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Journal of Strength & Conditioning Research:
doi: 10.1519/JSC.0b013e31822dcd96
Original Research

Effects of In-Season Strength Maintenance Training Frequency in Professional Soccer Players

Rønnestad, Bent R1; Nymark, Bernt S1; Raastad, Truls2

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Abstract

Rønnestad, BR, Nymark, BS, and Raastad, T. Effects of in-season strength maintenance training frequency in professional soccer players. J Strength Cond Res 25(10): 2653–2660, 2011–The aim of the present study was to examine the effect of in-season strength maintenance training frequency on strength, jump height, and 40-m sprint performance in professional soccer players. The players performed the same strength training program twice a week during a 10-week preparatory period. In-season, one group of players performed 1 strength maintenance training session per week (group 2 + 1; n = 7), whereas the other group performed 1 session every second week (group 2 + 0.5; n = 7). Only the strength training frequency during the in-season differed between the groups, whereas the exercise, sets and number of repetition maximum as well as soccer sessions were similar in the 2 groups. The preseason strength training resulted in an increased strength, sprint, and jump height (p < 0.05). During the first 12 weeks of the in-season, the initial gain in strength and 40-m sprint performance was maintained in group 2 + 1, whereas both strength and sprint performance were reduced in group 2 + 0.5 (p < 0.05). There was no statistical significant change in jump height in any of the 2 groups during the first 12 weeks of the in-season. In conclusion, performing 1 weekly strength maintenance session during the first 12 weeks of the in-season allowed professional soccer players to maintain the improved strength, sprint, and jump performance achieved during a preceding 10-week preparatory period. On the other hand, performing only 1 strength maintenance session every second week during the in-season resulted in reduced leg strength and 40-m sprint performance. The practical recommendation from the present study is that during a 12-week period, 1 strength maintenance session per week may be sufficient to maintain initial gain in strength and sprint performance achieved during a preceding preparatory period.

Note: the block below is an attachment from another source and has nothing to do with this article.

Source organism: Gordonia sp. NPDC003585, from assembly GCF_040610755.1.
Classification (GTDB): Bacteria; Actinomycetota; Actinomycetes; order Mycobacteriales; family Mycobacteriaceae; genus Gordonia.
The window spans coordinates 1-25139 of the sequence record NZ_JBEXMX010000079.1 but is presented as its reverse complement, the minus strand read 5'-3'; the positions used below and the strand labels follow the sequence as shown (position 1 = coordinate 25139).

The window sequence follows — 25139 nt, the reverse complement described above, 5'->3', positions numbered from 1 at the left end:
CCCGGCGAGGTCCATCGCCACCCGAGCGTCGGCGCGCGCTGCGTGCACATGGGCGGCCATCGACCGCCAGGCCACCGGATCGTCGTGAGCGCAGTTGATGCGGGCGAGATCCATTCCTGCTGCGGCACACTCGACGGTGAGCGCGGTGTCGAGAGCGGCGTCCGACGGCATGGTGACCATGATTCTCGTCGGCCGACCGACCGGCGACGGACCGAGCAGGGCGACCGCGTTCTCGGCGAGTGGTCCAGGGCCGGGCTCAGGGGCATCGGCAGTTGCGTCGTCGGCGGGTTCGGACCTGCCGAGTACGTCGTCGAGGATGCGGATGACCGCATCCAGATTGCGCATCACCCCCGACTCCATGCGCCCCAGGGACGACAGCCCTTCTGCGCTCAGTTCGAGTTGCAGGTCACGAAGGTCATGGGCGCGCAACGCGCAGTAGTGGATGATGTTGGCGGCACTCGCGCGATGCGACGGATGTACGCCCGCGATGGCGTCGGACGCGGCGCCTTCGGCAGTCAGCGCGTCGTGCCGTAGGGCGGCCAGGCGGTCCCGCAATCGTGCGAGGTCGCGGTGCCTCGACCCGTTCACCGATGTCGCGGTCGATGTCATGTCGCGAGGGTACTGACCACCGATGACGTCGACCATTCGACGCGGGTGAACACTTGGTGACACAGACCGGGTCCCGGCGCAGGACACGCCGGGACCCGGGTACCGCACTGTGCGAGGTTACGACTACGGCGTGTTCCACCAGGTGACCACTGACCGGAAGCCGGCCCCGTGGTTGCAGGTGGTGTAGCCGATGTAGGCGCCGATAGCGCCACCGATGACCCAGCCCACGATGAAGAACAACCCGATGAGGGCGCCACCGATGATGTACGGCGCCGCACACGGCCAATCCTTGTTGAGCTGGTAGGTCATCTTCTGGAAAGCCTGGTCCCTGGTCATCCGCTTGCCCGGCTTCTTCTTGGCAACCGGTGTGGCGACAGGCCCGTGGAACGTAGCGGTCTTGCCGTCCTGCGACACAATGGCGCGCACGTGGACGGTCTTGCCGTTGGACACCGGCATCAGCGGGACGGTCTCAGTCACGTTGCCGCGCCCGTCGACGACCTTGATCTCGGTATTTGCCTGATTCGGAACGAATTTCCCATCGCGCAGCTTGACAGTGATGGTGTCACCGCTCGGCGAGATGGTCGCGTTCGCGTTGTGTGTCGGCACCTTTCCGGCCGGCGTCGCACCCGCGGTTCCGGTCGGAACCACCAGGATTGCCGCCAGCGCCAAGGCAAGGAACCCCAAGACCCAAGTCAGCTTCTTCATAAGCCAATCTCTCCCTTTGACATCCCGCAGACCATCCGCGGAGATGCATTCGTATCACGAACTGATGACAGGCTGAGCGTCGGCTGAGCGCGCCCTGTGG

© 2011 National Strength and Conditioning Association

 

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